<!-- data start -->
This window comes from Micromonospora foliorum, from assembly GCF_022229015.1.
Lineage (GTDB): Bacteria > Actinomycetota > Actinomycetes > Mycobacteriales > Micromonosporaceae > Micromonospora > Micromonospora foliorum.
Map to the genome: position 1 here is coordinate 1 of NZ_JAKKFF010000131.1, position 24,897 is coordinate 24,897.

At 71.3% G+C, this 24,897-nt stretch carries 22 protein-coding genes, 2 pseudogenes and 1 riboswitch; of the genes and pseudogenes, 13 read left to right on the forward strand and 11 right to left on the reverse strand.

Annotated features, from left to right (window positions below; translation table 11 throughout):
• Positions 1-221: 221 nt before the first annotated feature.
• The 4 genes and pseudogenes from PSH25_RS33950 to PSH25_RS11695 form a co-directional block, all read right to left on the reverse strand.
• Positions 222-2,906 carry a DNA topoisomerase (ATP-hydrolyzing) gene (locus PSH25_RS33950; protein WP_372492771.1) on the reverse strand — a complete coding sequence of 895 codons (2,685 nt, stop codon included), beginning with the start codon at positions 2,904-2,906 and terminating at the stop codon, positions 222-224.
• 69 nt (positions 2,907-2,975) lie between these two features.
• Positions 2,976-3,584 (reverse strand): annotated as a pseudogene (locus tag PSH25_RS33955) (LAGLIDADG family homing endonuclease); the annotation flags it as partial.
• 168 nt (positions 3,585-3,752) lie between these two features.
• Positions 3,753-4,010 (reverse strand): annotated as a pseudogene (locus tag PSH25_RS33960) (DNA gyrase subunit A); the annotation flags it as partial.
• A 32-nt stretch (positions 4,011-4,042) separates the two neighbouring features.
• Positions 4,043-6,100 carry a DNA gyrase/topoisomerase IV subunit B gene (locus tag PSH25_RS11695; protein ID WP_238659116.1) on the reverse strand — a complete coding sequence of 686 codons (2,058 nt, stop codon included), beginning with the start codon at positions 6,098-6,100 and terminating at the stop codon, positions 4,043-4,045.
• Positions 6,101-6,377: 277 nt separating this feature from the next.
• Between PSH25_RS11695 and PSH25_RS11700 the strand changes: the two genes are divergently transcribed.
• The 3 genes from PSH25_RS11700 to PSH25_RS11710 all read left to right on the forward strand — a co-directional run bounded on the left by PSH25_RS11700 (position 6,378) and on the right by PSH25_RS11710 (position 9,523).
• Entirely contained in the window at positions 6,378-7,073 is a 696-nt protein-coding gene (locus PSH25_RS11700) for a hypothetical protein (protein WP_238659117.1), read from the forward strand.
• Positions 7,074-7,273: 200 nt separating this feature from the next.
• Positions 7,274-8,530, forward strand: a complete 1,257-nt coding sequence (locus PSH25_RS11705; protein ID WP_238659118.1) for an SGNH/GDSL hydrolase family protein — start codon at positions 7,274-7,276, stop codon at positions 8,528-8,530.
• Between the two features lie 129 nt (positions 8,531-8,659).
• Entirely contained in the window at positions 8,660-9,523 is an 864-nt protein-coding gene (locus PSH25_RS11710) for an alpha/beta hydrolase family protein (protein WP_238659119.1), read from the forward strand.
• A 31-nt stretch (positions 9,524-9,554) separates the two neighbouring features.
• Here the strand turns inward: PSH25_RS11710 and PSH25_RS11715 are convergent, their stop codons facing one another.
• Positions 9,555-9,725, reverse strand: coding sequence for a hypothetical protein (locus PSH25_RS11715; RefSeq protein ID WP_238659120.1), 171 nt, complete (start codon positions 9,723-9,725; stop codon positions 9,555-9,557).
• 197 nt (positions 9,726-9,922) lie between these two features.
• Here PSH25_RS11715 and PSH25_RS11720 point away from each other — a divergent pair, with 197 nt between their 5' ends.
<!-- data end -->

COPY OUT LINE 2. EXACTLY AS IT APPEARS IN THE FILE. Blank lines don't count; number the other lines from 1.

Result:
Lineage (GTDB): Bacteria > Actinomycetota > Actinomycetes > Mycobacteriales > Micromonosporaceae > Micromonospora > Micromonospora foliorum.